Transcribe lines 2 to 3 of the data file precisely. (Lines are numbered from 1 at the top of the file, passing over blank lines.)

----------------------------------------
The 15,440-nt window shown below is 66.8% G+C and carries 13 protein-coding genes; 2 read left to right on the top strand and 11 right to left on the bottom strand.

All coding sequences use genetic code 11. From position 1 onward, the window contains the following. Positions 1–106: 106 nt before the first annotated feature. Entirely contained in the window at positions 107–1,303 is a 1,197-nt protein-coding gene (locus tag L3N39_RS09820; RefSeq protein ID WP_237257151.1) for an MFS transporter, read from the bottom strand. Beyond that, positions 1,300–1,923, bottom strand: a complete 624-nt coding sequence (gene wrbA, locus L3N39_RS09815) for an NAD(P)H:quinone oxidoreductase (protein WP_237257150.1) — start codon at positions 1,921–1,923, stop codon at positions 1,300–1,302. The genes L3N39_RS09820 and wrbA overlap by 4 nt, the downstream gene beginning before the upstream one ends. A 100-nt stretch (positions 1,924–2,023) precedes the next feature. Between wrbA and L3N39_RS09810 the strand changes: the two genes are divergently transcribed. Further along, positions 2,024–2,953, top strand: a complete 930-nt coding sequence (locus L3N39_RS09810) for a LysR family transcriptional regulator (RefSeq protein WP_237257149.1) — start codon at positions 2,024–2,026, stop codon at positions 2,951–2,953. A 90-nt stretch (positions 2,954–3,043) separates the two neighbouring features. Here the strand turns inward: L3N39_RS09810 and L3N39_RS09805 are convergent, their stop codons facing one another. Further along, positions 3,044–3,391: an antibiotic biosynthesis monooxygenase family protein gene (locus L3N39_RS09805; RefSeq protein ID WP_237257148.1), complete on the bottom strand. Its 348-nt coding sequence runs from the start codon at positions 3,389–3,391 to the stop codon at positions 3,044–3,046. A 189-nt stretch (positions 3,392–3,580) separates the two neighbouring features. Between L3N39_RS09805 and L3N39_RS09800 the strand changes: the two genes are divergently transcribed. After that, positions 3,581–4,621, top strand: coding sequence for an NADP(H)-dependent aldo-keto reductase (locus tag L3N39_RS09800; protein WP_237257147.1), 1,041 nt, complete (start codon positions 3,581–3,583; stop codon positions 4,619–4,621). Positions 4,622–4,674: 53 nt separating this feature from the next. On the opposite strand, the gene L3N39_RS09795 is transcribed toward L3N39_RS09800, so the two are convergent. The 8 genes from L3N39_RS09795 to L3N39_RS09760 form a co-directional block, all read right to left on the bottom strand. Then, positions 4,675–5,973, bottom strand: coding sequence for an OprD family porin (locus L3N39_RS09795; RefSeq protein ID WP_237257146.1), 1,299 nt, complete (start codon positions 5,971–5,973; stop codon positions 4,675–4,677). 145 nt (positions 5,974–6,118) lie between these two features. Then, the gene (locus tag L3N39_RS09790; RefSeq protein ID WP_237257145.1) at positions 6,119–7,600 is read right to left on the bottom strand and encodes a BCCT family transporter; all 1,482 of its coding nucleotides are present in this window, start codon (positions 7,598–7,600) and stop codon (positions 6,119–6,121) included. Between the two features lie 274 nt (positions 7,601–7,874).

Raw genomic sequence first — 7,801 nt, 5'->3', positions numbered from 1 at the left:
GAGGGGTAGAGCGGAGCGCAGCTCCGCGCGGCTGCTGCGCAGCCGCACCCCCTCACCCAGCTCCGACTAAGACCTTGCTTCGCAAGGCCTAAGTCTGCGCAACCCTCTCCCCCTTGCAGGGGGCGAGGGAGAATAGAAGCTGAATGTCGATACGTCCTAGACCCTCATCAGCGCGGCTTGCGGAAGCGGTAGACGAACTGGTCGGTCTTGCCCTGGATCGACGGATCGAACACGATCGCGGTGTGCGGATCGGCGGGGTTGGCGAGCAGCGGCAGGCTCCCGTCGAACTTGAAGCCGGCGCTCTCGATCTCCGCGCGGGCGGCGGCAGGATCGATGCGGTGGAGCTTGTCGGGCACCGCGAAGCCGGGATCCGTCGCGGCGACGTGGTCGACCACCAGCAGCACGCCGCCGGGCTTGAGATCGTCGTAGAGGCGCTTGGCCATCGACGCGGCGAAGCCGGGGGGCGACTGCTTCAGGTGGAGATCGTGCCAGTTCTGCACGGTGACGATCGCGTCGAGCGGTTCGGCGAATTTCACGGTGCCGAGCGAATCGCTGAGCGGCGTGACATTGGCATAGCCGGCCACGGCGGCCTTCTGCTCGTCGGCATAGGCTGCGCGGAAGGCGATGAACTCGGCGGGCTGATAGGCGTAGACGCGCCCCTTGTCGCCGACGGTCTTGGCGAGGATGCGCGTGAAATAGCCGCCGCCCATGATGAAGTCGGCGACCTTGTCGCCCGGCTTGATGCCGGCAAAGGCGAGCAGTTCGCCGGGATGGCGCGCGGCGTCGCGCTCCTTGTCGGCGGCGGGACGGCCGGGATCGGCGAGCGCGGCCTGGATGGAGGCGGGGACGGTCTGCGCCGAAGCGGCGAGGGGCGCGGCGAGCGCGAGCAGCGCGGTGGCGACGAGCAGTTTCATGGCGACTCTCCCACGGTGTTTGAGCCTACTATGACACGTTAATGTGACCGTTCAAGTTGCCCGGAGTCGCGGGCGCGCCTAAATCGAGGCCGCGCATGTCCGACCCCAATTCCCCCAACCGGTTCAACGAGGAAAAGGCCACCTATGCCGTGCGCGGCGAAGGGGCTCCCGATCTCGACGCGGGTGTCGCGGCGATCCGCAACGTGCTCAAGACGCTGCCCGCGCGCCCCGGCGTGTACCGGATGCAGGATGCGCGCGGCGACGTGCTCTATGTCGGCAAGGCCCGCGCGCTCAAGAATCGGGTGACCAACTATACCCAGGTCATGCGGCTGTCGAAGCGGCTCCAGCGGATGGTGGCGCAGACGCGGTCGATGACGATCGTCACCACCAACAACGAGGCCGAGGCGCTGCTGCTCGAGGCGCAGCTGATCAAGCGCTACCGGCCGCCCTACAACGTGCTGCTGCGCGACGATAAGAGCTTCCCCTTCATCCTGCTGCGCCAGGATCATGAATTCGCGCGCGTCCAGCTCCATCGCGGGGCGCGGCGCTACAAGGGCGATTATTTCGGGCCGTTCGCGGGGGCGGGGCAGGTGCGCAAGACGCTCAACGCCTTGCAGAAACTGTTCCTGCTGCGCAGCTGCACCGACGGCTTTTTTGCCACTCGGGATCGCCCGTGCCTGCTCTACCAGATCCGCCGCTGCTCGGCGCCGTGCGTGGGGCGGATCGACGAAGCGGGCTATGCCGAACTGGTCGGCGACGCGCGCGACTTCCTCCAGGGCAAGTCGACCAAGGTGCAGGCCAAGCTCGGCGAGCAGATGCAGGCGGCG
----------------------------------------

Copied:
All coding sequences use genetic code 11. From position 1 onward, the window contains the following. Positions 1–106: 106 nt before the first annotated feature. Entirely contained in the window at positions 107–1,303 is a 1,197-nt protein-coding gene (locus tag L3N39_RS09820; RefSeq protein ID WP_237257151.1) for an MFS transporter, read from the bottom strand. Beyond that, positions 1,300–1,923, bottom strand: a complete 624-nt coding sequence (gene wrbA, locus L3N39_RS09815) for an NAD(P)H:quinone oxidoreductase (protein WP_237257150.1) — start codon at positions 1,921–1,923, stop codon at positions 1,300–1,302. The genes L3N39_RS09820 and wrbA overlap by 4 nt, the downstream gene beginning before the upstream one ends. A 100-nt stretch (positions 1,924–2,023) precedes the next feature. Between wrbA and L3N39_RS09810 the strand changes: the two genes are divergently transcribed. Further along, positions 2,024–2,953, top strand: a complete 930-nt coding sequence (locus L3N39_RS09810) for a LysR family transcriptional regulator (RefSeq protein WP_237257149.1) — start codon at positions 2,024–2,026, stop codon at positions 2,951–2,953. A 90-nt stretch (positions 2,954–3,043) separates the two neighbouring features. Here the strand turns inward: L3N39_RS09810 and L3N39_RS09805 are convergent, their stop codons facing one another. Further along, positions 3,044–3,391: an antibiotic biosynthesis monooxygenase family protein gene (locus L3N39_RS09805; RefSeq protein ID WP_237257148.1), complete on the bottom strand. Its 348-nt coding sequence runs from the start codon at positions 3,389–3,391 to the stop codon at positions 3,044–3,046. A 189-nt stretch (positions 3,392–3,580) separates the two neighbouring features. Between L3N39_RS09805 and L3N39_RS09800 the strand changes: the two genes are divergently transcribed. After that, positions 3,581–4,621, top strand: coding sequence for an NADP(H)-dependent aldo-keto reductase (locus tag L3N39_RS09800; protein WP_237257147.1), 1,041 nt, complete (start codon positions 3,581–3,583; stop codon positions 4,619–4,621). Positions 4,622–4,674: 53 nt separating this feature from the next. On the opposite strand, the gene L3N39_RS09795 is transcribed toward L3N39_RS09800, so the two are convergent. The 8 genes from L3N39_RS09795 to L3N39_RS09760 form a co-directional block, all read right to left on the bottom strand. Then, positions 4,675–5,973, bottom strand: coding sequence for an OprD family porin (locus L3N39_RS09795; RefSeq protein ID WP_237257146.1), 1,299 nt, complete (start codon positions 5,971–5,973; stop codon positions 4,675–4,677). 145 nt (positions 5,974–6,118) lie between these two features. Then, the gene (locus tag L3N39_RS09790; RefSeq protein ID WP_237257145.1) at positions 6,119–7,600 is read right to left on the bottom strand and encodes a BCCT family transporter; all 1,482 of its coding nucleotides are present in this window, start codon (positions 7,598–7,600) and stop codon (positions 6,119–6,121) included. Between the two features lie 274 nt (positions 7,601–7,874).

Raw genomic sequence first — 7,801 nt, 5'->3', positions numbered from 1 at the left: